Introductory Algebra plus MyMathLab Student Access Kit / Edition 9

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Overview

Contents: DESCRIPTIVE ECONOMICS
• Output of the Health Care Sector
• Economic Dimensions of the Health Care System
• EXPLANATORY ECONOMICS
• Demand for Medical Care: A Simple Model
• Demand for Medical Care and Insurance: Additional Topics
• Behavior of Health Care Costs
• Behavior of Supply
• Competitive Markets
• Market Power in Health Care
• Models Specific to Health Care Markets
• EVALUATIVE ECONOMICS
• Value Judgments and Economic Evaluation
• Public and Private Health Insurance
• The Economics of Regulation
• Competition Policy in Health Care
• Economic Measurement: Cost-Benefit and Cost-Effectiveness Analysis

The book contains black-and-white illustrations.

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Editorial Reviews

From The Critics
Reviewer: Malathi Srinivasan, MD(University of California Davis)
Description: The authors have written a concise, clear primer on healthcare economics. The book develops major themes in descriptive, explanatory, and evaluative economics and can be easily understood by the noneconomist. It highlights the objectives to be learned at the beginning of each chapter, reviews the material, and provides a series of questions at the end of each chapter to reinforce key points.
Purpose: This introductory book provides an economic approach to understanding healthcare issues affecting our population, using scarcity as a driver of healthcare needs. It focuses on how to do economics, and in thinking about healthcare economics in a systematic fashion. This book, now in its fifth edition, is a much-needed update in the instruction of healthcare economics for the noneconomist. It provides physicians and other healthcare providers a straightforward method of framing the complex economic issues surrounding healthcare delivery and healthcare outcomes.
Audience: This is a primer. Thus, the audience includes any noneconomist who is interested in understanding economic principles. As a physician and a health services researcher, I personally found the book useful, and logically laid out. It should be easy to incorporate elements of this book into a curriculum for medical students and residents. The authors did not provide any biographical data, other than their institutional affiliation — two pages on author identification would be useful in subsequent editions. However, these authors are known in the field of healthcare economics and are credible.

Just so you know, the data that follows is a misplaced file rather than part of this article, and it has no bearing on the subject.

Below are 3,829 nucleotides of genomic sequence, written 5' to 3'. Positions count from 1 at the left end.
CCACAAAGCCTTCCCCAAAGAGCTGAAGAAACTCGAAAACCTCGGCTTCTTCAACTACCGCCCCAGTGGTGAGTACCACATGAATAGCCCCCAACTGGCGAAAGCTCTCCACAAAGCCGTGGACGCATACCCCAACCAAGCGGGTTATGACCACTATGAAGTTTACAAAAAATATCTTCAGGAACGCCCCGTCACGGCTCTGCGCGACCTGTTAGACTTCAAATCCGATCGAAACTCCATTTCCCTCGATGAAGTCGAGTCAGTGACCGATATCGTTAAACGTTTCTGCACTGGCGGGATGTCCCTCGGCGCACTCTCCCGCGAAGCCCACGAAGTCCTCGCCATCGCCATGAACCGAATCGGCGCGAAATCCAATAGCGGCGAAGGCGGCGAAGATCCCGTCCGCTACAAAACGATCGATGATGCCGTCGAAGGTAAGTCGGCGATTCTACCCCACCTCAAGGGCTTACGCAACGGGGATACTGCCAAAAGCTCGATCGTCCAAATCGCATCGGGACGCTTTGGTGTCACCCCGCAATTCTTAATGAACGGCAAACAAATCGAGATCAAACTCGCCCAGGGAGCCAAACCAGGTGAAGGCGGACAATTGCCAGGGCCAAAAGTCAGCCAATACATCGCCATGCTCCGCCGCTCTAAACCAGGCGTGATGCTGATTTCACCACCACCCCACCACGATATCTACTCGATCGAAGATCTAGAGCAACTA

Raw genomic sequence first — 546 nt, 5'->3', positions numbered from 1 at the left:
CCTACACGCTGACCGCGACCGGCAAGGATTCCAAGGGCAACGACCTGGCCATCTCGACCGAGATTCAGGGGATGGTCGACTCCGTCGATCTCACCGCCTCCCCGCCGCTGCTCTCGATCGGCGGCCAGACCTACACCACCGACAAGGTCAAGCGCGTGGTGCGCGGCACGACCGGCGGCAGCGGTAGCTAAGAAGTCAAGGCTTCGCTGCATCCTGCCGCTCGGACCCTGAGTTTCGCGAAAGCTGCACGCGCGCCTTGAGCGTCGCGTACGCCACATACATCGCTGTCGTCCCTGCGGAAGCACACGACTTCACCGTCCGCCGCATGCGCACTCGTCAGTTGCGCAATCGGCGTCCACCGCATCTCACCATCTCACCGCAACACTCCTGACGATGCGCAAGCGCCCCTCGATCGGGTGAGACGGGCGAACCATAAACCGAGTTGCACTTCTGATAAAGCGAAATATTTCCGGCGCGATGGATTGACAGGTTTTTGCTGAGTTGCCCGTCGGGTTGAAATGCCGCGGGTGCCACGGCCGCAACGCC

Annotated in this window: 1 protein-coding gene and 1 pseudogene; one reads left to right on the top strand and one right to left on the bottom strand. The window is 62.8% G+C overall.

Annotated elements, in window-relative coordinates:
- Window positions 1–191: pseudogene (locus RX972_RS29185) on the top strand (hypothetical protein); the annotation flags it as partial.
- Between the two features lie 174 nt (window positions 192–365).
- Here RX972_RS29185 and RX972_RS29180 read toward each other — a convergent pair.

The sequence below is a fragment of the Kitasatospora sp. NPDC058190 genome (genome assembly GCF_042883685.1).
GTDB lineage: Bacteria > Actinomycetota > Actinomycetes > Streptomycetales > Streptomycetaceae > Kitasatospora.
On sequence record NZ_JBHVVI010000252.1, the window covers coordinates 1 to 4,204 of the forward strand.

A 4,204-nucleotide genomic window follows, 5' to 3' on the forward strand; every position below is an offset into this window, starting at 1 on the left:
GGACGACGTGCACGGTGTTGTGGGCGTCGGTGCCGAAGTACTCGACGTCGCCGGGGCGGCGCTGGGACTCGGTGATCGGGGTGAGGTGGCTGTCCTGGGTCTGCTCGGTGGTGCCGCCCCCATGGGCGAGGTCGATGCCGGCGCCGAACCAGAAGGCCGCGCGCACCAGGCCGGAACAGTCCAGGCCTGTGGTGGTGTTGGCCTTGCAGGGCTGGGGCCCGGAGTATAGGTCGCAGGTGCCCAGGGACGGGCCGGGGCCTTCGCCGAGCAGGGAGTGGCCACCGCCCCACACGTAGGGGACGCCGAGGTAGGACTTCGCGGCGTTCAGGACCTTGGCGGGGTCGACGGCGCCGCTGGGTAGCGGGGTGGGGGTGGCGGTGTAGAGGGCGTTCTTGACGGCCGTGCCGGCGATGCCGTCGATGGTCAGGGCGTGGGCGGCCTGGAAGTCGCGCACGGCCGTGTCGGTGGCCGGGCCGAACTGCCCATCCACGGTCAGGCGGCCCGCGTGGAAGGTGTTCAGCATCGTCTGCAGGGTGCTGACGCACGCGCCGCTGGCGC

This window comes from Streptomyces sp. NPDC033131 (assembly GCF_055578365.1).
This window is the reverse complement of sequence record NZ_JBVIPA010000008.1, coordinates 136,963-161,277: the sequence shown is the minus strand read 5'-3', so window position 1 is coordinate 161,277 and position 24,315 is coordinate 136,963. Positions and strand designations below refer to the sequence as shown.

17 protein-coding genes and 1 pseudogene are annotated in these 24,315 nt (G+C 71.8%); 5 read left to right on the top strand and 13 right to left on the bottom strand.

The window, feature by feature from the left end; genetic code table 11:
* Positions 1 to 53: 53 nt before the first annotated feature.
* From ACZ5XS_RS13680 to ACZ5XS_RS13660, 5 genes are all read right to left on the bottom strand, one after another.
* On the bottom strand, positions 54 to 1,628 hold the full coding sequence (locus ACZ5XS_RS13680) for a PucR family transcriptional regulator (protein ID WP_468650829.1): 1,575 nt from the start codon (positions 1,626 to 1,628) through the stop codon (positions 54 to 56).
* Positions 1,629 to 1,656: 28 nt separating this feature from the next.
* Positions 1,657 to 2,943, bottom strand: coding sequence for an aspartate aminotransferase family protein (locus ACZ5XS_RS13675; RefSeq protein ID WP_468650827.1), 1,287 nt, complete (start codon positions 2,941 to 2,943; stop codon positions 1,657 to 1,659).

Features: The book covers three major domains of healthcare economics: descriptive, explanatory and evaluative methods. Much like the health services research models with input —> process —> output, this framework is recognizable and easy to follow. This book is useful for several reasons. It emphasizes an understanding of the concept for each section without excessive detail. Each chapter follows the classical educational technique of "foretelling, telling, then recapping." Learning objectives are clearly laid out. Questions/exercises at the end of the chapter track with the content of the chapter, and are illustrative. References are relevant. The diagrams are simple and there is minimal use of equations. This lack of mathematics/equations may offend economic purists, but the noneconomist is still able to see the relationships described based on the text description. The economic principles are described with clear examples, and a progressive disclosure method is used to build up increasingly complex models. There is always a tension in these introductory books between breadth and depth. However, for its stated purposes, there are no major shortcomings of this book.